The affidavit of Officer Mims also contained statements attributed to the messenger which we do not find it necessary to consider in detail.
It was error to strike the affidavit of Officer Mims and with that affidavit in the record there was sufficient evidence to raise an issue of fact that would preclude the entry of a summary judgment.
There is another reason, not argued by counsel but which we feel we should point out, why the statement of Mr. Lester is admissible. The pertinent part of the statute reads as follows:
"All accident reports made by persons involved in accidents shall be without prejudice to the individual so reporting and shall be for the confidential use of the department or other state agencies having use of the records for accident prevention purposes, except that the department may disclose the identity of a person involved in an accident when such identity is not otherwise known or when such person denies his presence at such accident."
It will be observed that the privilege is qualified by permitting disclosure of the identity of persons involved in an accident when such persons deny presence at the accident.
The only theory upon which Mr. Lester's statement could be held to be privileged is that he was a representative of and speaking for Western Union and that Western Union was involved in the accident. Western Union was involved in the accident only if the messenger was acting within the scope of his employment at the time of the accident. By denying that the messenger was within the scope of his employment at the time of the accident Western Union is denying its presence at the accident, and the privilege does not extend to statements made for the purpose of showing that one involved in the accident was present at the time of the accident.
The defendant argues that the affidavit of Officer Mims was properly stricken because it tended to impeach the testimony of Lester and no proper predicate was laid for the offering of the affidavit to show a prior inconsistent statement by Lester.
This argument ignores the rule permitting evidence of declarations against interest as primary evidence of fact. The mere fact that a declaration against interest may also tend to impeach a witness by showing that such witness had made a prior inconsistent statement does not limit the use of a declaration against interest or require the laying of any predicate before such declaration may be established.
Subsequent to the entry of the summary judgment appealed from, the deposition of Officer Mims was taken pursuant to a stipulation of counsel that "this deposition may be used on the appeal * * * to the same extent as though it had been before the court on hearing on motion for summary judgment."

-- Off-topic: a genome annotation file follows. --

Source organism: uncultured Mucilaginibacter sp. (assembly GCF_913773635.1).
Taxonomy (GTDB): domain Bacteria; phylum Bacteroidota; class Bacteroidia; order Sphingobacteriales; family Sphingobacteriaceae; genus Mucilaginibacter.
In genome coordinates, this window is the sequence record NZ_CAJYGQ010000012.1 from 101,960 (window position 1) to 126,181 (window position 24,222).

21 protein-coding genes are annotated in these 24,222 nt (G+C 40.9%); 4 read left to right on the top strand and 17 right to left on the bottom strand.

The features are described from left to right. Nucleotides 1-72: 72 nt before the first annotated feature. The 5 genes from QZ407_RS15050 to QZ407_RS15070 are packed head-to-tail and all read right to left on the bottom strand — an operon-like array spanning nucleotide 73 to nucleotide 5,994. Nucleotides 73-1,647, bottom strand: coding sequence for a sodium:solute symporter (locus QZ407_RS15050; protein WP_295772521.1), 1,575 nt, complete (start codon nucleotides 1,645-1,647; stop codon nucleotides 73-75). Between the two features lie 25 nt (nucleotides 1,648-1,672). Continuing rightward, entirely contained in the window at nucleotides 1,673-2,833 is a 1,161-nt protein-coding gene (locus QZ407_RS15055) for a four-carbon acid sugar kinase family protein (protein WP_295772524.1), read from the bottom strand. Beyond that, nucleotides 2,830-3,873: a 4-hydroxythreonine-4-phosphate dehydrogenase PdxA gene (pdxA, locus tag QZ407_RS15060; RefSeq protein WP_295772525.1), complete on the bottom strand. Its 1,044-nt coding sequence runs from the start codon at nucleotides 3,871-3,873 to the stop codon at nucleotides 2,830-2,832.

We completely disregard this deposition.
Counsel, having failed to take the deposition before hearing on the motion for summary judgment, seek to reduce their labors and those of the courts by supplementing the record with a more complete statement of the testimony which may be expected from this witness. At first glance this appears to be a laudable course, but if the contents of the deposition are to change the factual situation upon which the summary judgment was entered — and that is the only reason for its consideration by this court — then this court would be the first court to pass upon the propriety of a summary judgment upon the basis of the facts disclosed by the deposition when taken in connection with the other evidence. This would constitute the exercise of original jurisdiction not conferred upon us by the Constitution.
The stipulation of the parties cannot confer upon us jurisdiction denied us by the Constitution. If such jurisdiction could be conferred by agreement of litigants, it could, with equal propriety, be assumed by the court. Even if the Constitution permitted, we would not dare open the Pandora's box of judicial problems which would result from establishing a precedent which would authorize litigants who have failed to prove a case in the trial court to seek to supplement the record on appeal with additional testimony never heard or considered by the trier of fact in the nisi prius court.
For the reasons stated, the judgment of the Circuit Court is reversed.
WIGGINTON, Acting C.J., and CARROLL, DONALD K., J., concur.